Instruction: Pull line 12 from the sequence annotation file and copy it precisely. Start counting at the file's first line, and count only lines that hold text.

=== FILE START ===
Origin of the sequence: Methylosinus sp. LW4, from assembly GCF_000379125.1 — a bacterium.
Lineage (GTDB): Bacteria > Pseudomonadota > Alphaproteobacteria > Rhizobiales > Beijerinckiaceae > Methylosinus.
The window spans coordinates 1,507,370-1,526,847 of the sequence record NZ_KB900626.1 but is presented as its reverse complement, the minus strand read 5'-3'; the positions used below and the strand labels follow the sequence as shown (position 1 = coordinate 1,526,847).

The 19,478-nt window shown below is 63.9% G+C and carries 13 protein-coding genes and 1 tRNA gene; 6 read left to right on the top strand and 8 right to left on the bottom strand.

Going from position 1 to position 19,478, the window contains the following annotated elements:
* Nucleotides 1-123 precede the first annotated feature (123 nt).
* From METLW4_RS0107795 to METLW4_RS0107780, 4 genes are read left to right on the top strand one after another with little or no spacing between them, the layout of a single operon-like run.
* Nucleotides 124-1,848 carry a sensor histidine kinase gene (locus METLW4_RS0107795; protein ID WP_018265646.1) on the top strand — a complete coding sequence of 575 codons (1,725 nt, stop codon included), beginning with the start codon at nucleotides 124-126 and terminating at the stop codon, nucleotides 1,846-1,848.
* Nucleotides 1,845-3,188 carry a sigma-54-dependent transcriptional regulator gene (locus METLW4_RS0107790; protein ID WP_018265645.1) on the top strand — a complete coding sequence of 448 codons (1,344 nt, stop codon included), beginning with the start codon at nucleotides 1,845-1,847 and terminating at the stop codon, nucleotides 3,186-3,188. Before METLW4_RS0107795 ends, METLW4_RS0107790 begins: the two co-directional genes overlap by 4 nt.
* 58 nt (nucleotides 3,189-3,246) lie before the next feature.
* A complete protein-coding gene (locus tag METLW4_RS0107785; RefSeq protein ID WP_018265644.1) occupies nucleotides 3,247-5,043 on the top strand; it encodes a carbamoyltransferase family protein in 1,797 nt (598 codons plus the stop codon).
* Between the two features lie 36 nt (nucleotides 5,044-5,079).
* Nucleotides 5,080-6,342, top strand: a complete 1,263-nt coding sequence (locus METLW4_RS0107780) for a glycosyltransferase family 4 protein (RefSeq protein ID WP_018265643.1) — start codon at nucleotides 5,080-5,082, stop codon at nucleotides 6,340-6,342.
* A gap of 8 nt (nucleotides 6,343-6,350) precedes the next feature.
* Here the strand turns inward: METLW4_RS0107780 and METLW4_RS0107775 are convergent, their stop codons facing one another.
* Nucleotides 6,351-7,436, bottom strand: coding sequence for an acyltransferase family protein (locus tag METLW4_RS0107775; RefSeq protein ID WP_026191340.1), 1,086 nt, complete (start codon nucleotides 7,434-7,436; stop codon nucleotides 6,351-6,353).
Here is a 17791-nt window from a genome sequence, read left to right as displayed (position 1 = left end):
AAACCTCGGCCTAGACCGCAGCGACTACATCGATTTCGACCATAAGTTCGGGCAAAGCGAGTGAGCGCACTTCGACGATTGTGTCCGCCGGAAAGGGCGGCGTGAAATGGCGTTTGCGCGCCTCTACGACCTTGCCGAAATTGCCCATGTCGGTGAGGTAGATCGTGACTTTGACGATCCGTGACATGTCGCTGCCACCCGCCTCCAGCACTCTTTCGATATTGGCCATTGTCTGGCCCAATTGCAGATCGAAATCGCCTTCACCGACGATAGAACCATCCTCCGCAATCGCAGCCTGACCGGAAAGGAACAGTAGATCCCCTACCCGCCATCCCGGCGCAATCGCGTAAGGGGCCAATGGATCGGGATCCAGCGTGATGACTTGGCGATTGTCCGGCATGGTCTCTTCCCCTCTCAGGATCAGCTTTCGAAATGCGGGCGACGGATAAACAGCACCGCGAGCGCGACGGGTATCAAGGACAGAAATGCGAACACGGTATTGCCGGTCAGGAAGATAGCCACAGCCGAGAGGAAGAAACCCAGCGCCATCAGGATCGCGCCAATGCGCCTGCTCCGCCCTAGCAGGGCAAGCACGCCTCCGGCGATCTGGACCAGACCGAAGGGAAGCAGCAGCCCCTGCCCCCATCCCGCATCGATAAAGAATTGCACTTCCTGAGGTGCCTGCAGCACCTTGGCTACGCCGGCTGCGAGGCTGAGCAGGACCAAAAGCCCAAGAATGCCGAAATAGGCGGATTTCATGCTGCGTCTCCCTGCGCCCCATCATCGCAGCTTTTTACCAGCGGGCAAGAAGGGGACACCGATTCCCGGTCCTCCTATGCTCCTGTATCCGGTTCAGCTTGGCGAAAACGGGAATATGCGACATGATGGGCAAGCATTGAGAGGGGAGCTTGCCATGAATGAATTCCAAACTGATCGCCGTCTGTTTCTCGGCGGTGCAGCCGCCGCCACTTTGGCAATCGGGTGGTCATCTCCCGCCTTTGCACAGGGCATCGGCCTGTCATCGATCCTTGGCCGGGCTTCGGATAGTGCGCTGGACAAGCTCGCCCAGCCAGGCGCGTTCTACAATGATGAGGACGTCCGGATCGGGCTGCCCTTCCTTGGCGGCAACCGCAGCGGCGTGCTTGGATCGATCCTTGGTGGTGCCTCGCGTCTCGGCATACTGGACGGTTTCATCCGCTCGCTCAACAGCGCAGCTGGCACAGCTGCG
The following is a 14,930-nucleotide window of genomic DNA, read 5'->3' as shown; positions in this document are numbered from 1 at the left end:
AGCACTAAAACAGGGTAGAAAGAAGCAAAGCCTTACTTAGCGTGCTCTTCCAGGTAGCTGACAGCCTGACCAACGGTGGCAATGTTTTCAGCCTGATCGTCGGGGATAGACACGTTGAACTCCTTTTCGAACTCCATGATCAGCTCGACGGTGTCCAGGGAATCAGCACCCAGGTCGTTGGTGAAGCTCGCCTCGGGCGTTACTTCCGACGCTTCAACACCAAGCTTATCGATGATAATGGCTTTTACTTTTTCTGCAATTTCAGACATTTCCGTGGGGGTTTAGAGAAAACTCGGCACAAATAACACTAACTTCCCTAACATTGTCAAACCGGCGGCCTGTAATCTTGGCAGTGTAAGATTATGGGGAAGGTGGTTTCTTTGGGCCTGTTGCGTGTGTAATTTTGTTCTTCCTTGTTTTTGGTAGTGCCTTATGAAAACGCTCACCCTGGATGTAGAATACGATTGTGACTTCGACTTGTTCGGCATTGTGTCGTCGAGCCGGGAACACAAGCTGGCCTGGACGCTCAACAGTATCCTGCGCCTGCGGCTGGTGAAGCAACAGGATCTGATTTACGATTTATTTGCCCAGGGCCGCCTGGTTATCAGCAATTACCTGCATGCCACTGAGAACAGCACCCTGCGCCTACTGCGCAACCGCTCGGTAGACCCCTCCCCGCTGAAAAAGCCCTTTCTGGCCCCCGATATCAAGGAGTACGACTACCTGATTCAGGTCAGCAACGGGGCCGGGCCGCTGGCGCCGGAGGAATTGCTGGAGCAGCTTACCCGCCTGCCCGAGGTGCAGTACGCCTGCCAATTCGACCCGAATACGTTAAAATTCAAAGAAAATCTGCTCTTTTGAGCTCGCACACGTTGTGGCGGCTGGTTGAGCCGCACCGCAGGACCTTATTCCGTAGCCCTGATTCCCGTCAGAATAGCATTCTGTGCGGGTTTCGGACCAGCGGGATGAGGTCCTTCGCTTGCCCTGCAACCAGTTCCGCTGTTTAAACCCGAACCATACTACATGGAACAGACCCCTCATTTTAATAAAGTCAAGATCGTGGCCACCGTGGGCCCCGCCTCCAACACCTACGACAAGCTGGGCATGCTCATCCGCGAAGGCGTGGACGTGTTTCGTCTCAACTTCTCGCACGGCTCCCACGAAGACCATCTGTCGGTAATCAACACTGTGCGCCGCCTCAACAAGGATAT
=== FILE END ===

* Between the two features lie 36 nt (nucleotides 5,044-5,079).